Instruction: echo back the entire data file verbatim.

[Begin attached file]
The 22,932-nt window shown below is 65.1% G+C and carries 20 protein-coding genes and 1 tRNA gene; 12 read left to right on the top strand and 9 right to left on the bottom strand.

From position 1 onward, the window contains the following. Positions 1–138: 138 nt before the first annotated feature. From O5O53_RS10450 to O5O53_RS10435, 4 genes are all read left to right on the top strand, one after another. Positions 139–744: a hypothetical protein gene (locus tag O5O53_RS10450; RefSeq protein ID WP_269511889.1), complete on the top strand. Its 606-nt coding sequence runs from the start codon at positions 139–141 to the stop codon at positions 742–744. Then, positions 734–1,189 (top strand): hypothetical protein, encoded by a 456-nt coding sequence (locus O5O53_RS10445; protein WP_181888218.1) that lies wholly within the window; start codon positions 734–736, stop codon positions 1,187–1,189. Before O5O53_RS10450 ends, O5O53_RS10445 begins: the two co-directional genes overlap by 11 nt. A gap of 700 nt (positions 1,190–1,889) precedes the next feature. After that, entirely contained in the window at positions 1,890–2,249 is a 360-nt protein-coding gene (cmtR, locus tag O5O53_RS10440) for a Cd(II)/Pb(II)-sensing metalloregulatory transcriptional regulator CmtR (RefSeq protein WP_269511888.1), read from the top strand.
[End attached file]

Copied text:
The 22,932-nt window shown below is 65.1% G+C and carries 20 protein-coding genes and 1 tRNA gene; 12 read left to right on the top strand and 9 right to left on the bottom strand.

From position 1 onward, the window contains the following. Positions 1–138: 138 nt before the first annotated feature. From O5O53_RS10450 to O5O53_RS10435, 4 genes are all read left to right on the top strand, one after another. Positions 139–744: a hypothetical protein gene (locus tag O5O53_RS10450; RefSeq protein ID WP_269511889.1), complete on the top strand. Its 606-nt coding sequence runs from the start codon at positions 139–141 to the stop codon at positions 742–744. Then, positions 734–1,189 (top strand): hypothetical protein, encoded by a 456-nt coding sequence (locus O5O53_RS10445; protein WP_181888218.1) that lies wholly within the window; start codon positions 734–736, stop codon positions 1,187–1,189. Before O5O53_RS10450 ends, O5O53_RS10445 begins: the two co-directional genes overlap by 11 nt. A gap of 700 nt (positions 1,190–1,889) precedes the next feature. After that, entirely contained in the window at positions 1,890–2,249 is a 360-nt protein-coding gene (cmtR, locus tag O5O53_RS10440) for a Cd(II)/Pb(II)-sensing metalloregulatory transcriptional regulator CmtR (RefSeq protein WP_269511888.1), read from the top strand.